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Traxx UK aimed at two franchises

15 Jun 2011

UK: Bombardier is targetting Greater Anglia and InterCity East Coast as possible customers for a UK version of its successful Traxx electric locomotive family. According to Alberto Lacchini, Director, Sales, in Bombardier’s Locomotives Business Unit, ‘we are well advanced in the design and are ready to launch the product’.

Bombardier believes that the Traxx P200 AC UK Bo-Bo electric locomotive fitted with a ‘last mile’ diesel engine would offer ‘a lot of value for money’ for UK operators such as Greater Anglia. Whereas the MkIII coaches used on London – Norwich inter-city services are ‘excellent’ vehicles that may last for another 20 years, the Class 90 locomotives will need to be replaced before that.

Lacchini emphasises that a 25 kV 50 Hz version of the Traxx family suitable for the UK with its small loading gauge will not require a special design to be developed. About 60% of components are common to all versions of the Traxx, one feature being the location of the main traction package in the centre of the locomotive rather than on either side of a central aisle. This makes it relatively easy to build a smaller and narrower version that would fit the UK loading gauge, Lacchini indicated.

Bombardier considers that the time is right to bring ‘Continental reliability’ to the UK electric locomotive market and reports that its presentation of the Traxx P200 AC UK to the Department for Transport generated a ‘very positive’ response. Bombardier expects to follow its approach to passenger operators with a similar approach to the freight market where diesel traction dominates at the moment. Forthcoming electrification plans will favour the wider use of electric traction, he points out. The ‘last mile’ diesel option which Bombardier unveiled at the Transport Logistic trade fair in München in May could prove to be particularly attractive to freight customers.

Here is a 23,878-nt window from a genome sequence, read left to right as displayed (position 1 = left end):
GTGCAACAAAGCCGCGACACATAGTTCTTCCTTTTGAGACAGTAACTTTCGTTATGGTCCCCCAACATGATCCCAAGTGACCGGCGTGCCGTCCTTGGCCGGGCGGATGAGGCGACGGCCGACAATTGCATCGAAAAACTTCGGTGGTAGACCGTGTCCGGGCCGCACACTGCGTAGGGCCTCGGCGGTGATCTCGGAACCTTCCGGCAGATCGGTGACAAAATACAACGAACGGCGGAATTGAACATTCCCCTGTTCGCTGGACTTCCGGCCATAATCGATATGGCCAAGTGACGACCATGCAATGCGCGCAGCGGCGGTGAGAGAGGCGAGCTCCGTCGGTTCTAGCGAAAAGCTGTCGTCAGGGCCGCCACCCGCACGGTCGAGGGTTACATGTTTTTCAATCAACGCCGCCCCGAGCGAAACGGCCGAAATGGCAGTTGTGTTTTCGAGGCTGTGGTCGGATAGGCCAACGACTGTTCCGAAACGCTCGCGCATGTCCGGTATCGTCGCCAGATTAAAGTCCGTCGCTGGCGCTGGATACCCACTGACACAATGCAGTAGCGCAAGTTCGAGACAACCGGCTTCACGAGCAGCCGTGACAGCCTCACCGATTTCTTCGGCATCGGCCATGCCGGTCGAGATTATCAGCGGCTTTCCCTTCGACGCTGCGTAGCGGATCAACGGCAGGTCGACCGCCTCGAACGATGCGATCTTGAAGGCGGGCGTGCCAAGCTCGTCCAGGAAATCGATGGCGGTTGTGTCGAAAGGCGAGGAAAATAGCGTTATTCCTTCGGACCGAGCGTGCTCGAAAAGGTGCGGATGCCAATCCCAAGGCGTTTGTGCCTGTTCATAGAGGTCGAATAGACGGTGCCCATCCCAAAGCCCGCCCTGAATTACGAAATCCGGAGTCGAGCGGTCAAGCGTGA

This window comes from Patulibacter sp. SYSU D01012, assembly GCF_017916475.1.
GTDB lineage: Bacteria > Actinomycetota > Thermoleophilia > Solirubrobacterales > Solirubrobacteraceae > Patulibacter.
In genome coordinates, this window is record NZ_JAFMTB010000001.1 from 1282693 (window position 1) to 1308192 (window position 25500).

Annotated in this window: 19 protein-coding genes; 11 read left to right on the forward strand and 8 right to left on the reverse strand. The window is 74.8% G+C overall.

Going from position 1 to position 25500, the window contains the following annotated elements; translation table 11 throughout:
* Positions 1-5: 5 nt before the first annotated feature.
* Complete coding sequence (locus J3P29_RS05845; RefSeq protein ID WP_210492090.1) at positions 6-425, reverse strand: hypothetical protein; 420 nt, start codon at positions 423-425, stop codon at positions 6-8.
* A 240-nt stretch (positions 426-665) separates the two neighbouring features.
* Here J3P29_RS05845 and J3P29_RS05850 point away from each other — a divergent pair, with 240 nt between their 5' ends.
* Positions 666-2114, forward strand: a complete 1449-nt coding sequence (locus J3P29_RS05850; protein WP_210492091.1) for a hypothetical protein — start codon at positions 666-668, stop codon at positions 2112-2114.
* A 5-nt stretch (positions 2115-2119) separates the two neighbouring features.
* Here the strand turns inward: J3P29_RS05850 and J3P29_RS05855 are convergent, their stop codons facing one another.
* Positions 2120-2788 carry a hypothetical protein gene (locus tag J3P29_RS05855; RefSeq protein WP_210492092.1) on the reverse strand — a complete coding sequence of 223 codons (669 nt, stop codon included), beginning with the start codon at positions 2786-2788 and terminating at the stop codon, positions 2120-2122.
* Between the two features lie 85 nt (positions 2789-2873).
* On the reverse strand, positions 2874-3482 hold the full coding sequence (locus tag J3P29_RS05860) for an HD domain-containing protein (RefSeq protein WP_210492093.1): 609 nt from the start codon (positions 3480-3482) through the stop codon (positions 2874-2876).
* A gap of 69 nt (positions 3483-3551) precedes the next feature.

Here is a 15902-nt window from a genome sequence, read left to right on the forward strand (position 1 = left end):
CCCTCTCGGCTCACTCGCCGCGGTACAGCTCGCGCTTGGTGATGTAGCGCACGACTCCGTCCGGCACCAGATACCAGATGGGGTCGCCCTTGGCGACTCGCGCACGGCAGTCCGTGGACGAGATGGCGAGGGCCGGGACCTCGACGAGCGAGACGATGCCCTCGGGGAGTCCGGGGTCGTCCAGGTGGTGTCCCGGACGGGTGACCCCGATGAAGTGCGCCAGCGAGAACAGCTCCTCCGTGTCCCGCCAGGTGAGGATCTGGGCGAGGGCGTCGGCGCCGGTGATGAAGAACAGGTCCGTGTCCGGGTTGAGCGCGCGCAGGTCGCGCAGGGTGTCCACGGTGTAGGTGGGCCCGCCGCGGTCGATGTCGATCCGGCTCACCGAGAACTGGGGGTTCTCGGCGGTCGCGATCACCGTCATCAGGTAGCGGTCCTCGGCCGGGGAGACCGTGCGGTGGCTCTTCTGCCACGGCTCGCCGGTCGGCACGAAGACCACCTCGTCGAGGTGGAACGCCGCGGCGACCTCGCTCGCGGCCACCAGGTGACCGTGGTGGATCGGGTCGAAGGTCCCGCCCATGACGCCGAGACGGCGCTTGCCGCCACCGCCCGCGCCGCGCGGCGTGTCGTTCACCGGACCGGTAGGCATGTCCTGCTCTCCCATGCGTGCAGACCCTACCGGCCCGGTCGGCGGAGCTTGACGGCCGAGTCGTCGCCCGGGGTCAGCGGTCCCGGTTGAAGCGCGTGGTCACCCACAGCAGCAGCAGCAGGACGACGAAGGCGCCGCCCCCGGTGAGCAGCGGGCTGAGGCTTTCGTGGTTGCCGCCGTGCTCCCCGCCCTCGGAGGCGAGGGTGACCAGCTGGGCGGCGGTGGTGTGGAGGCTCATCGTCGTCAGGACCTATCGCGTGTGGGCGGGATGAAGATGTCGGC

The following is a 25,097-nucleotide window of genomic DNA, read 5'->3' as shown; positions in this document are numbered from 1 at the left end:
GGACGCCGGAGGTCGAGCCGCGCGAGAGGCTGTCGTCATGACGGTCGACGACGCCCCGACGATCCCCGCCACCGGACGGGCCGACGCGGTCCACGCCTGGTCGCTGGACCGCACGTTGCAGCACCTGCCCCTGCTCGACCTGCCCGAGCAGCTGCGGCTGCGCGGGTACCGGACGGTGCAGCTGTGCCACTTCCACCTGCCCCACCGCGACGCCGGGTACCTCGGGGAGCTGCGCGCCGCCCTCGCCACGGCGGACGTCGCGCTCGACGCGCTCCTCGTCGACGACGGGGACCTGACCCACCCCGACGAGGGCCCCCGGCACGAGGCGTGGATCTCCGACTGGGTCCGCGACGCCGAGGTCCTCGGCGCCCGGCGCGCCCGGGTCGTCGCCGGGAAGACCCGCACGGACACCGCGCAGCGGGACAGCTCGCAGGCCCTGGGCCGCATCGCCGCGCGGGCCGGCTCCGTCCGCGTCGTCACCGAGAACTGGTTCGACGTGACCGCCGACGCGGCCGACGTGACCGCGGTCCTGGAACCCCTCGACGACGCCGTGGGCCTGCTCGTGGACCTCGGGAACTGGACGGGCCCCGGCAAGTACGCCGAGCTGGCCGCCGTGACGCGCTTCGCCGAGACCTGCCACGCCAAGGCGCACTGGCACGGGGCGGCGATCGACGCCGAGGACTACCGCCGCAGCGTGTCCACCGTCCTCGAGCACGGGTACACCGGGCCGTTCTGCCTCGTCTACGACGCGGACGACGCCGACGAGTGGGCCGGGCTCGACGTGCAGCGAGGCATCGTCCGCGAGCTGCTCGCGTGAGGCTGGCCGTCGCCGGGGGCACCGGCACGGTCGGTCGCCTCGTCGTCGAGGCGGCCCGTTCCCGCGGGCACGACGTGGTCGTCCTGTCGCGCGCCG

The P200 AC UK would be able to run at 200 km/h and have a maximum power rating of 5 600 kW; maximum starting tractive effort would be 300 kN. Its ‘last mile’ diesel engine meeting Stage IIIB emissions regulations would deliver 180 kW at the wheel. The locomotive would weigh 82 tonnes and be 18·6 m long, the 2 743 mm width fitting within the UK loading gauge.

Bombardier envisages that the P200 AC UK would be prepared for ETCS and could be equipped to run through the Channel Tunnel and in northern France.